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Pill for treating COVID at home comes to Nevada, but in short supply

Updated January 3, 2022 - 6:43 am

The first pill authorized in the U.S. for treating COVID-19 at home will initially be offered in Nevada primarily to patients in long-term care and skilled nursing facilities because of scarce supplies.

The remainder, less than 10 percent of the state’s initial allotment of Pfizer’s antiviral medication Paxlovid, has been given to University Medical Center in Las Vegas and to Renown Regional Medical Center in Reno, members of the Nevada State Board of Pharmacy said at a news briefing Thursday.

The drug’s authorization is “hands down, next to the vaccine, the most significant milestone in the pandemic,” said Dr. Shadaba Asad, the medical director of infectious disease at UMC.

Clinical trials indicate that the drug reduces the risk of hospitalization and death in high-risk individuals with COVID-19 by nearly 90 percent, results that Asad described as “mind-blowing.”

The U.S. Food and Drug Administration on Dec. 22 authorized the Pfizer pill for emergency use in those 12 and older with mild to moderate COVID-19 and at high risk for developing severe illness.

On Dec. 23, the FDA authorized a second pill to treat COVID-19 at home, molnupiravir, a medication developed by Merck and Ridgeback Biotherapeutics. Paxlovid is expected to become the top choice between the two drugs because studies indicate it has superior benefits and milder side effects.

Molnupiravir in clinical trials was shown to reduce the risk of hospitalization and death by 30 percent. The FDA said the drug should be considered for patients “for whom alternative COVID-19 treatment options authorized by the FDA are not accessible or clinically appropriate.” It also will carry a warning against use during pregnancy.

Molnupiravir will be allocated to retail pharmacies when it becomes available, state representatives said.

Limited supplies

Supplies of the Pfizer pill currently are extremely limited across the country. Nevada’s initial supplies are enough to treat 480 patients, with allocations expected to grow as production ramps up, pharmacy board executive secretary David Wuest said at Thursday’s COVID-19 briefing by state officials.

UMC has received a supply sufficient to treat 40 patients, which will be prioritized for those in the emergency department at greatest risk for developing severe COVID-19, Asad said in a phone interview. Some transplant patients, who are taking medication that suppresses their immune systems, may be good candidates for the pill. Other factors that heighten risk and would be considered include being unvaccinated, over the age of 65, and having conditions such as heart disease or diabetes, she said.

Pfizer’s pill is part of a decades-old family of antiviral drugs known as protease inhibitors, which revolutionized the treatment of HIV and hepatitis C. The drugs block a key enzyme that viruses need to multiply in the human body.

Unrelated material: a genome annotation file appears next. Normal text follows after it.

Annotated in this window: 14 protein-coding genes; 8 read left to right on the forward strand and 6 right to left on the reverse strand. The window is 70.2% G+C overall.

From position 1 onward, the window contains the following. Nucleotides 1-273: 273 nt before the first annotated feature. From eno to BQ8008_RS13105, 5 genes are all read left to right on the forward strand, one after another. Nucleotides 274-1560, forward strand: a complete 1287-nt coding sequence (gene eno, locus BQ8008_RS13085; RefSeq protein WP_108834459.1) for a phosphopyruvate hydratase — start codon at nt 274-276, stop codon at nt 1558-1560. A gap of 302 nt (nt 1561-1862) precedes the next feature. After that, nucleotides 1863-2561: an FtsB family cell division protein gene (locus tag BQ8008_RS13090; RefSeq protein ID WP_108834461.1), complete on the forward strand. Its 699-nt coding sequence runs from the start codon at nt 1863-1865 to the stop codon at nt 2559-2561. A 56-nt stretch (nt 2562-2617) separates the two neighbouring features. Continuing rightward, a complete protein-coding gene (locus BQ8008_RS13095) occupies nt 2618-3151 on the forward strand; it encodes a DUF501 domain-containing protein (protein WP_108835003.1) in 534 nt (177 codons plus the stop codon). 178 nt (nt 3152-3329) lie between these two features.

The FDA said the drug should be given within five days of the onset of symptoms. Treatment with the drug cocktail of two different medications consists of taking 30 tablets over five days. The agency does not not recommend Paxlovid for patients with severe kidney or liver impairment.

Paxlovid also can interact with heart medications and other commonly prescribed medications. The drug can slow down the metabolism of certain medications, and as a result “you end up with extremely high levels of those drugs,” Asad said.

“Now this, to me, is not an absolute contraindication to using this medication, but it does mean that it needs to be prescribed by someone who understands how this drug can interact with various medications,” she said.

Biggest impact may be in ER

Dr. David Weismiller, a family practitioner and professor at the Kirk Kerkorian School of Medicine at UNLV, described the new drugs as an “important step forward” in the treatment of COVID-19.

“For me in day-to-day practice, it’s probably not going to have a significant impact,” he said. He said he believes the drug will have the greatest impact in emergency departments that “are seeing those who are the sickest already and at risk for being hospitalized.”

He also said there would be shortages of the drug for the near future because of the complexity of creating the antiviral medication.

“For the general population, the way forward is still to make sure that you are immunized,” Weismiller said in an interview.

Asad envisions a day when Paxlovid, or another drug like it, becomes widely available to a broader swath of the population, much as antivirals are now prescribed for flu sufferers.

“So that the moment you’re diagnosed with COVID, and you even have mild symptoms, your physician can immediately prescribe an antiviral that is effective and you start that medication,” Asad said.

This approach, coupled with a population that is fully vaccinated and boosted, is the point at which “surely we’ll be able to turn this pandemic around,” she said.

The U.S. government has agreed to purchase enough Paxlovid to treat 10 million people, and it will be provided free to patients. Pfizer says it’s on track to produce 80 million courses globally next year, under contracts with the U.K., Australia and other nations.

Contact Mary Hynes at mhynes@reviewjournal.com or 702-383-0336. Follow @MaryHynes1 on Twitter. The Associated Press contributed to this report.

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